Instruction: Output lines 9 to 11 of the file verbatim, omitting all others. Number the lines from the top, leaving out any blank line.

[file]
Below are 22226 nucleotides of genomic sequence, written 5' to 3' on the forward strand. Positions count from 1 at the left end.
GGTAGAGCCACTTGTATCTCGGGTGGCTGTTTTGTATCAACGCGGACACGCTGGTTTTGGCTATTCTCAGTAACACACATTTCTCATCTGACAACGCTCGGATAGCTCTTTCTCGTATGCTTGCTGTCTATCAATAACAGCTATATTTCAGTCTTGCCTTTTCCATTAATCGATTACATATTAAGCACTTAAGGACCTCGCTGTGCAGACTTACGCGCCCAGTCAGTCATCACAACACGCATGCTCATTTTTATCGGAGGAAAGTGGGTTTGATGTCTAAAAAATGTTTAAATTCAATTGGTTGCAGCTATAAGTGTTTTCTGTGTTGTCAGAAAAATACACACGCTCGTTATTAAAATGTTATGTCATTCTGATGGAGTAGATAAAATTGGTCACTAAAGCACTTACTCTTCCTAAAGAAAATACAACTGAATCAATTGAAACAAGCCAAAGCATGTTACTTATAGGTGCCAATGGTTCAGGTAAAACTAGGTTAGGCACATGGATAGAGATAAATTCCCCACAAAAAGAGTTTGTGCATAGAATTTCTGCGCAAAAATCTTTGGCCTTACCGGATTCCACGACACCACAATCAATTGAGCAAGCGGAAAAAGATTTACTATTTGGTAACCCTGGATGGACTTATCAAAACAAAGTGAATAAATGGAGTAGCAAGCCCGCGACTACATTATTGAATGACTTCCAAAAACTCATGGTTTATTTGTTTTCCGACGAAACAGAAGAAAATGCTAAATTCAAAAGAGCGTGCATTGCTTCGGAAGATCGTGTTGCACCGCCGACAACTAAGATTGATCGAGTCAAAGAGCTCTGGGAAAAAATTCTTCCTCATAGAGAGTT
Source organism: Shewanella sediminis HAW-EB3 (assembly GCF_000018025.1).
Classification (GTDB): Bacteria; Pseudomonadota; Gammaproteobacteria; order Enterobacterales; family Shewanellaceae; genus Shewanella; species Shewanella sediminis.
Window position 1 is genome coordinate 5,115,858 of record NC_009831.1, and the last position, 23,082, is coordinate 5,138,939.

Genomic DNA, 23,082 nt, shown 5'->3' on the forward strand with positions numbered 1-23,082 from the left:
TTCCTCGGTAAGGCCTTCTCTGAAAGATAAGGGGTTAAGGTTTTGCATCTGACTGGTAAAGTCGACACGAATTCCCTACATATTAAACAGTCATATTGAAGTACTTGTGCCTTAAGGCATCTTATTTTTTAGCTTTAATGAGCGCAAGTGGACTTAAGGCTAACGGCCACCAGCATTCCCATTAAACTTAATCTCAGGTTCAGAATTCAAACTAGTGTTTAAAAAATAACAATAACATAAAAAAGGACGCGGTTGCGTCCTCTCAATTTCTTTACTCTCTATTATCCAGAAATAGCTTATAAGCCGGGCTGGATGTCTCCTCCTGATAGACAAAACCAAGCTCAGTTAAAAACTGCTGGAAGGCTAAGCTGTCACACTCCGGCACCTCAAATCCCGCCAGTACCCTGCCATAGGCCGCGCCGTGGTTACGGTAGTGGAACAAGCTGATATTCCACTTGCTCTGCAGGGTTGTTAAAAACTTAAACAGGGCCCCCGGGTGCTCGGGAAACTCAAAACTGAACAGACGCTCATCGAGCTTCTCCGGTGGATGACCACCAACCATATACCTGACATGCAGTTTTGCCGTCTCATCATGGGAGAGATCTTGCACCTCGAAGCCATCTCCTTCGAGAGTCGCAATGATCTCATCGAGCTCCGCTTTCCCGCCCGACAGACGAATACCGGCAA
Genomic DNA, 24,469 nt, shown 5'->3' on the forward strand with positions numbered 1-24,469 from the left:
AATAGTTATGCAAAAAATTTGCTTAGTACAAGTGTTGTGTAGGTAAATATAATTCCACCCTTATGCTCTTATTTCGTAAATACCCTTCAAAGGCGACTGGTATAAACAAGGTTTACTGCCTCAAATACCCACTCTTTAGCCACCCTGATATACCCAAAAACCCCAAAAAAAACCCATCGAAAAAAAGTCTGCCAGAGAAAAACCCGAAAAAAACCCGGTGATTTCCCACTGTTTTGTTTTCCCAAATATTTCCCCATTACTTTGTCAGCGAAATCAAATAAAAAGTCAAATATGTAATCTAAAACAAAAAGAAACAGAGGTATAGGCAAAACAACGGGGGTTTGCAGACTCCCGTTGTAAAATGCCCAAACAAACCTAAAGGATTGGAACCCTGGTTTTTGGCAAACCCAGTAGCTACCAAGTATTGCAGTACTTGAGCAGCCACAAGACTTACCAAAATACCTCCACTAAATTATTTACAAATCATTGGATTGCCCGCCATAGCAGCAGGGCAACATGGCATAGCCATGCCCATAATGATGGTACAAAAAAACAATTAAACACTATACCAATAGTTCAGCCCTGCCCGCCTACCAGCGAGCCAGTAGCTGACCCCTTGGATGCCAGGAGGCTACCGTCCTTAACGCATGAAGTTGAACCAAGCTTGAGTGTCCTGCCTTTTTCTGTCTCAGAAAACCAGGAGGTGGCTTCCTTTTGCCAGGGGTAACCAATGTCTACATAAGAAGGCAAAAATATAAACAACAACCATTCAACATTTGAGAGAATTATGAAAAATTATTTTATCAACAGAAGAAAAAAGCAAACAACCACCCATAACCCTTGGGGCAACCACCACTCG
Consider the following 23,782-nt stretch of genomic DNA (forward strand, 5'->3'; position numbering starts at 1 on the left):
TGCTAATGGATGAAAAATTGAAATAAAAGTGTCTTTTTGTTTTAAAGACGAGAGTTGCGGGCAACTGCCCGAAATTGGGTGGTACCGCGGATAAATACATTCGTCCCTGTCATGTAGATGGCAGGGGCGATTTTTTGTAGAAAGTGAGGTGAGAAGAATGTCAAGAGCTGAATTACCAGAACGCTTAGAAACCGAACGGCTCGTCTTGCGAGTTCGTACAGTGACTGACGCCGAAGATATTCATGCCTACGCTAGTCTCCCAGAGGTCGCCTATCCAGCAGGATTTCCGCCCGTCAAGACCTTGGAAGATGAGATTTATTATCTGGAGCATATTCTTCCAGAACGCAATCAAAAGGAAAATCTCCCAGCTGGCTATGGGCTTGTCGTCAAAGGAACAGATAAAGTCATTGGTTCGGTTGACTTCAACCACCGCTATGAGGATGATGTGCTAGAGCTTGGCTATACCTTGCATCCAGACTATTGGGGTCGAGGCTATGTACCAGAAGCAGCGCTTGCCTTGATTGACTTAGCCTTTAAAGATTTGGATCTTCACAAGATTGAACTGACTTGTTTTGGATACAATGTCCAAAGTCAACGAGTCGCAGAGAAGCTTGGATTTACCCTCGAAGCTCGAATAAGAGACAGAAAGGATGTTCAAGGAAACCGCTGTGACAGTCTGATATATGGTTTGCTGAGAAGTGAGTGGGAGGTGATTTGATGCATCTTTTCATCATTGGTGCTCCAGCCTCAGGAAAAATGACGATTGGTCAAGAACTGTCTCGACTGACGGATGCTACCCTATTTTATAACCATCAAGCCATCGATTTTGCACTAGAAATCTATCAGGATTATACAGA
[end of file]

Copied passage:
AATAGTTATGCAAAAAATTTGCTTAGTACAAGTGTTGTGTAGGTAAATATAATTCCACCCTTATGCTCTTATTTCGTAAATACCCTTCAAAGGCGACTGGTATAAACAAGGTTTACTGCCTCAAATACCCACTCTTTAGCCACCCTGATATACCCAAAAACCCCAAAAAAAACCCATCGAAAAAAAGTCTGCCAGAGAAAAACCCGAAAAAAACCCGGTGATTTCCCACTGTTTTGTTTTCCCAAATATTTCCCCATTACTTTGTCAGCGAAATCAAATAAAAAGTCAAATATGTAATCTAAAACAAAAAGAAACAGAGGTATAGGCAAAACAACGGGGGTTTGCAGACTCCCGTTGTAAAATGCCCAAACAAACCTAAAGGATTGGAACCCTGGTTTTTGGCAAACCCAGTAGCTACCAAGTATTGCAGTACTTGAGCAGCCACAAGACTTACCAAAATACCTCCACTAAATTATTTACAAATCATTGGATTGCCCGCCATAGCAGCAGGGCAACATGGCATAGCCATGCCCATAATGATGGTACAAAAAAACAATTAAACACTATACCAATAGTTCAGCCCTGCCCGCCTACCAGCGAGCCAGTAGCTGACCCCTTGGATGCCAGGAGGCTACCGTCCTTAACGCATGAAGTTGAACCAAGCTTGAGTGTCCTGCCTTTTTCTGTCTCAGAAAACCAGGAGGTGGCTTCCTTTTGCCAGGGGTAACCAATGTCTACATAAGAAGGCAAAAATATAAACAACAACCATTCAACATTTGAGAGAATTATGAAAAATTATTTTATCAACAGAAGAAAAAAGCAAACAACCACCCATAACCCTTGGGGCAACCACCACTCG
Consider the following 23,782-nt stretch of genomic DNA (forward strand, 5'->3'; position numbering starts at 1 on the left):
TGCTAATGGATGAAAAATTGAAATAAAAGTGTCTTTTTGTTTTAAAGACGAGAGTTGCGGGCAACTGCCCGAAATTGGGTGGTACCGCGGATAAATACATTCGTCCCTGTCATGTAGATGGCAGGGGCGATTTTTTGTAGAAAGTGAGGTGAGAAGAATGTCAAGAGCTGAATTACCAGAACGCTTAGAAACCGAACGGCTCGTCTTGCGAGTTCGTACAGTGACTGACGCCGAAGATATTCATGCCTACGCTAGTCTCCCAGAGGTCGCCTATCCAGCAGGATTTCCGCCCGTCAAGACCTTGGAAGATGAGATTTATTATCTGGAGCATATTCTTCCAGAACGCAATCAAAAGGAAAATCTCCCAGCTGGCTATGGGCTTGTCGTCAAAGGAACAGATAAAGTCATTGGTTCGGTTGACTTCAACCACCGCTATGAGGATGATGTGCTAGAGCTTGGCTATACCTTGCATCCAGACTATTGGGGTCGAGGCTATGTACCAGAAGCAGCGCTTGCCTTGATTGACTTAGCCTTTAAAGATTTGGATCTTCACAAGATTGAACTGACTTGTTTTGGATACAATGTCCAAAGTCAACGAGTCGCAGAGAAGCTTGGATTTACCCTCGAAGCTCGAATAAGAGACAGAAAGGATGTTCAAGGAAACCGCTGTGACAGTCTGATATATGGTTTGCTGAGAAGTGAGTGGGAGGTGATTTGATGCATCTTTTCATCATTGGTGCTCCAGCCTCAGGAAAAATGACGATTGGTCAAGAACTGTCTCGACTGACGGATGCTACCCTATTTTATAACCATCAAGCCATCGATTTTGCACTAGAAATCTATCAGGATTATACAGA